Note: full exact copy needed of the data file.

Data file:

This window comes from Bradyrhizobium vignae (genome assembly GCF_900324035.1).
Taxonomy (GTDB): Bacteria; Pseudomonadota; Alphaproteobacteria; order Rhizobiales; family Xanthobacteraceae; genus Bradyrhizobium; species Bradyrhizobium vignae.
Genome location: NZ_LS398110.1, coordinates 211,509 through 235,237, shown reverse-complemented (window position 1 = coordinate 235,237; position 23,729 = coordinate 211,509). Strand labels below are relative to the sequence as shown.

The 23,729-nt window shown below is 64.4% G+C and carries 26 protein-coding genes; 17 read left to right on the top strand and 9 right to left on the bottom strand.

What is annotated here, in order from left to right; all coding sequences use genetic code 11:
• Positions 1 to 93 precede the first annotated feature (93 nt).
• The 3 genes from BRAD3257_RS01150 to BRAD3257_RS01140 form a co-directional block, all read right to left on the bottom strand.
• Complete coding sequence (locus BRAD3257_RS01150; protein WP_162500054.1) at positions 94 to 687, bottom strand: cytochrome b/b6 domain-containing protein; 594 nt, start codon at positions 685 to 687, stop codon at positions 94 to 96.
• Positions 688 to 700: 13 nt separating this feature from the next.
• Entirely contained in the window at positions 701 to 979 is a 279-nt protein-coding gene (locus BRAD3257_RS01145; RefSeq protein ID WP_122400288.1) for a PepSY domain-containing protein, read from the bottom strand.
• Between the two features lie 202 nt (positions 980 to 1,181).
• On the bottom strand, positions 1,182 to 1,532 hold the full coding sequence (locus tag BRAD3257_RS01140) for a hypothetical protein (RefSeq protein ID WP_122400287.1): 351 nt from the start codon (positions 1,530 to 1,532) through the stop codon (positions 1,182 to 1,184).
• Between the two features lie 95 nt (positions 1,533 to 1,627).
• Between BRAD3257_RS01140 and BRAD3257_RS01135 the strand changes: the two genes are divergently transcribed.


This window comes from Bradyrhizobium vignae (genome assembly GCF_900324035.1).
Taxonomy (GTDB): Bacteria; Pseudomonadota; Alphaproteobacteria; order Rhizobiales; family Xanthobacteraceae; genus Bradyrhizobium; species Bradyrhizobium vignae.
Genome location: NZ_LS398110.1, coordinates 211,509 through 235,237, shown reverse-complemented (window position 1 = coordinate 235,237; position 23,729 = coordinate 211,509). Strand labels below are relative to the sequence as shown.

The 23,729-nt window shown below is 64.4% G+C and carries 26 protein-coding genes; 17 read left to right on the top strand and 9 right to left on the bottom strand.

What is annotated here, in order from left to right; all coding sequences use genetic code 11:
• Positions 1 to 93 precede the first annotated feature (93 nt).
• The 3 genes from BRAD3257_RS01150 to BRAD3257_RS01140 form a co-directional block, all read right to left on the bottom strand.
• Complete coding sequence (locus BRAD3257_RS01150; protein WP_162500054.1) at positions 94 to 687, bottom strand: cytochrome b/b6 domain-containing protein; 594 nt, start codon at positions 685 to 687, stop codon at positions 94 to 96.
• Positions 688 to 700: 13 nt separating this feature from the next.
• Entirely contained in the window at positions 701 to 979 is a 279-nt protein-coding gene (locus BRAD3257_RS01145; RefSeq protein ID WP_122400288.1) for a PepSY domain-containing protein, read from the bottom strand.
• Between the two features lie 202 nt (positions 980 to 1,181).
• On the bottom strand, positions 1,182 to 1,532 hold the full coding sequence (locus tag BRAD3257_RS01140) for a hypothetical protein (RefSeq protein ID WP_122400287.1): 351 nt from the start codon (positions 1,530 to 1,532) through the stop codon (positions 1,182 to 1,184).
• Between the two features lie 95 nt (positions 1,533 to 1,627).
• Between BRAD3257_RS01140 and BRAD3257_RS01135 the strand changes: the two genes are divergently transcribed.